The Great Plains

Exploring the Great Plains From the Midwest, we traveled west to the region known as the Great Plains. This region is located near the center of the United States. It includes the states of Oklahoma, Kansas, Nebraska, South Dakota, and North Dakota. As you know, Admiral, a plain is a flat area without hills or mountains. Flying over it, we were amazed at just how flat most of this region is. We noticed, too, that there are not as many big cities here as there are in the East or the Midwest. Instead, the land is covered with many farms and ranches.

Flying over the eastern part of the Great Plains, we saw huge fields of wheat. So much wheat is grown in this area that it is called America’s Breadbasket. Wheat is used to make the food called  read. In the western part of the region, we saw cattle ranches, where much of the country’s beef is raised. Another important product of the region is oil. Oil is turned into gasoline that helps run the millions of cars that Americans drive.

The Great Plains Region

Early Life on the Great Plains

When we read about the history of the Great Plains, we learned how much the region has changed in the last two hundred years. We learned that if we had flown over the plains in the early 1800s, we would have seen thousands of animals called bison. The Native Americans who lived in the region hunted the bison for food. They also made use of many parts of the bison, especially the hide.

In the 1800s, European settlers began moving into the Great Plains, taking over land that had belonged to the Native Americans. The settlers also hunted the bison, and later, in an attempt to defeat Native American resistance to increased European settlement, they killed so many bison that the great herds almost vanished. The destruction of the herds seriously harmed the Native American way of life on the Great Plains.

Bison were an important resource for Native Americans. Hunting by European settlers almost caused the bison to vanish completely

The Native Americans were unable to stop the advance onto their lands. When the U.S. Army came west to support the settlers, the Native Americans were eventually forced to move to special areas called reservations.

At one time, the present-day state of Oklahoma was called Indian Territory, and many Native Americans from various parts of the United States were forced to move there. Although they lost large areas of land across the United States, the Native American cultures survived. Today, Native Americans live throughout the United States. People have always had to be tough to survive on the Great Plains. The region has little water and a harsh climate, with hot summers and freezing winters.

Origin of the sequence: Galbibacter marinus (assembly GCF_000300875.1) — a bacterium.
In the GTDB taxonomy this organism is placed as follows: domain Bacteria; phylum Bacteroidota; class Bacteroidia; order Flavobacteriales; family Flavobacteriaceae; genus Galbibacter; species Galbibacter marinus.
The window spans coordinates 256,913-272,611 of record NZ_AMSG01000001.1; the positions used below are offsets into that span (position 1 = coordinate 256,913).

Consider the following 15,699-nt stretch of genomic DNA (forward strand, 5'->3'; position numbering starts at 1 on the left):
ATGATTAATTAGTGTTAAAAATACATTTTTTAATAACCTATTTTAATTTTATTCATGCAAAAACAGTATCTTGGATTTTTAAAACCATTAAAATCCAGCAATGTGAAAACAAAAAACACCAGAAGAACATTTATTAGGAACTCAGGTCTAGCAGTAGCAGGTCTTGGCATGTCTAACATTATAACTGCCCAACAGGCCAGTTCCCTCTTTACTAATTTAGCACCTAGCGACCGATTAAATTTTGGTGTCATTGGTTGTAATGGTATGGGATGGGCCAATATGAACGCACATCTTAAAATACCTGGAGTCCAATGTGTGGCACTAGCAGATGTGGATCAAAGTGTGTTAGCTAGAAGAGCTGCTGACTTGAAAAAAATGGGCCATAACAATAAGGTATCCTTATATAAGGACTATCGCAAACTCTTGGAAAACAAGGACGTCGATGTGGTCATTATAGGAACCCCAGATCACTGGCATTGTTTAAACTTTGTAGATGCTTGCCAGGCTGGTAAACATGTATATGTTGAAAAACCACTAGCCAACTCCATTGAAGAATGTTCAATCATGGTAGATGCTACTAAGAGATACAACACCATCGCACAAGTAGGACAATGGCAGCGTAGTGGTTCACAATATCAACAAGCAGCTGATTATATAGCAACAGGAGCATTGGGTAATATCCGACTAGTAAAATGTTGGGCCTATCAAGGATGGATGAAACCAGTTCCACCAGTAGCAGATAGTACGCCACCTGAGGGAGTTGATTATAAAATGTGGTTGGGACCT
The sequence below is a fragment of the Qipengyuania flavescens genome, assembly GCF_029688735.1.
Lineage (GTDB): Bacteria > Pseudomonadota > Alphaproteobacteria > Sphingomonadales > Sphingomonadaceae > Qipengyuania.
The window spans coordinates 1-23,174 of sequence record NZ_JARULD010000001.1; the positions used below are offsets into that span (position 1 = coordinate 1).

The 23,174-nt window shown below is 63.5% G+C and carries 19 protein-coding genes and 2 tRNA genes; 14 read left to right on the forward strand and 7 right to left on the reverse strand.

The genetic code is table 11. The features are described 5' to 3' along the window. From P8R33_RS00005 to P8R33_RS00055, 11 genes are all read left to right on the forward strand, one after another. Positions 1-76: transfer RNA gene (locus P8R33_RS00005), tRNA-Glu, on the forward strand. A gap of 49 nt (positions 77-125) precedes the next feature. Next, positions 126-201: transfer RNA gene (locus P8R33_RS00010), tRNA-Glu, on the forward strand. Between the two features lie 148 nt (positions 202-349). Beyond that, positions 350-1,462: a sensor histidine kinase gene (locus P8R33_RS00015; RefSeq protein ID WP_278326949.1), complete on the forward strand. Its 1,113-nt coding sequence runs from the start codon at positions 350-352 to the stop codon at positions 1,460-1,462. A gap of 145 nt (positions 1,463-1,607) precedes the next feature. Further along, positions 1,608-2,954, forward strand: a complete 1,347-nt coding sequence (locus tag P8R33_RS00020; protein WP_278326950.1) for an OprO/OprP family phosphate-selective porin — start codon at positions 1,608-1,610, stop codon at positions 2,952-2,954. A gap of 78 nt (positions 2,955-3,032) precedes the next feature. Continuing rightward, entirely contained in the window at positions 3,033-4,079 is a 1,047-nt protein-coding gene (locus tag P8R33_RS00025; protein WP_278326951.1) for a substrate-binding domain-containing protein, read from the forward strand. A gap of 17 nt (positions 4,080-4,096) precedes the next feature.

Spring is tornado season in the Great Plains. A tornado is a type of storm that occurs when a swirling cloud shaped like a funnel passes over the land. Tornadoes bring destructive winds of more than one hundred miles per hour. Many of the tornadoes on Earth happen in a part of the Great Plains called Tornado Alley.

In the northern part of the region, the winter weather is especially harsh. This might be one reason why the states of North and South Dakota have so few people. North Dakota is bigger than the state of New York, but New York has more than twenty times as many people.

In South Dakota, we visited an area called the Badlands. There we saw colored hills of rock carved into different shapes by erosion. People called this land bad because it was dry and barren.

From left to right, Mount Rushmore features the faces of George Washington, Thomas Jefferson, Theodore Roosevelt, and Abraham Lincoln

In a national park near the Badlands, four gigantic faces stare down from the side of a hill. The massive sculpture, called Mount Rushmore, features the faces of four American presidents: George Washington, Thomas Jefferson, Theodore Roosevelt, and Abraham Lincoln. Each face is almost sixty feet tall. As we flew on to the next region, the image of these men stayed with us for a long time.